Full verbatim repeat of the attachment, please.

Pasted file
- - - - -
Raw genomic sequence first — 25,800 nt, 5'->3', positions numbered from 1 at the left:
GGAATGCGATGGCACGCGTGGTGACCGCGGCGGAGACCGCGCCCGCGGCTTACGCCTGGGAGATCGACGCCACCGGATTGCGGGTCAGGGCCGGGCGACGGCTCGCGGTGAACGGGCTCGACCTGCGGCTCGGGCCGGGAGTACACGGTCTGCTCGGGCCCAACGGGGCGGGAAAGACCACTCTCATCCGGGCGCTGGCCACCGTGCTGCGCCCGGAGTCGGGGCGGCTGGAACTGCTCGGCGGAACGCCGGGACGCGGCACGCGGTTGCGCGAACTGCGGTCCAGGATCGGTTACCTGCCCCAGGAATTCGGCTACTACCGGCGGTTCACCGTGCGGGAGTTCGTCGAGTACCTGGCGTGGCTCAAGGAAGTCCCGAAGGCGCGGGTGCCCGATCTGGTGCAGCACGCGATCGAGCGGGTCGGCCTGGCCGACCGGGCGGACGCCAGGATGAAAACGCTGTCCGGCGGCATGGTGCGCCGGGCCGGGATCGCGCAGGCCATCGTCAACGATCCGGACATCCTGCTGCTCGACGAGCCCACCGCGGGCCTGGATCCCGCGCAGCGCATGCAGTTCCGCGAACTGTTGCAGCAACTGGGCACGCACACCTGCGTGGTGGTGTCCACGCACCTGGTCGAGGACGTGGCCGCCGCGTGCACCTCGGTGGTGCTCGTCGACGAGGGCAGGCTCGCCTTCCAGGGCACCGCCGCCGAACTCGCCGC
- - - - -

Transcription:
Raw genomic sequence first — 25,800 nt, 5'->3', positions numbered from 1 at the left:
GGAATGCGATGGCACGCGTGGTGACCGCGGCGGAGACCGCGCCCGCGGCTTACGCCTGGGAGATCGACGCCACCGGATTGCGGGTCAGGGCCGGGCGACGGCTCGCGGTGAACGGGCTCGACCTGCGGCTCGGGCCGGGAGTACACGGTCTGCTCGGGCCCAACGGGGCGGGAAAGACCACTCTCATCCGGGCGCTGGCCACCGTGCTGCGCCCGGAGTCGGGGCGGCTGGAACTGCTCGGCGGAACGCCGGGACGCGGCACGCGGTTGCGCGAACTGCGGTCCAGGATCGGTTACCTGCCCCAGGAATTCGGCTACTACCGGCGGTTCACCGTGCGGGAGTTCGTCGAGTACCTGGCGTGGCTCAAGGAAGTCCCGAAGGCGCGGGTGCCCGATCTGGTGCAGCACGCGATCGAGCGGGTCGGCCTGGCCGACCGGGCGGACGCCAGGATGAAAACGCTGTCCGGCGGCATGGTGCGCCGGGCCGGGATCGCGCAGGCCATCGTCAACGATCCGGACATCCTGCTGCTCGACGAGCCCACCGCGGGCCTGGATCCCGCGCAGCGCATGCAGTTCCGCGAACTGTTGCAGCAACTGGGCACGCACACCTGCGTGGTGGTGTCCACGCACCTGGTCGAGGACGTGGCCGCCGCGTGCACCTCGGTGGTGCTCGTCGACGAGGGCAGGCTCGCCTTCCAGGGCACCGCCGCCGAACTCGCCGC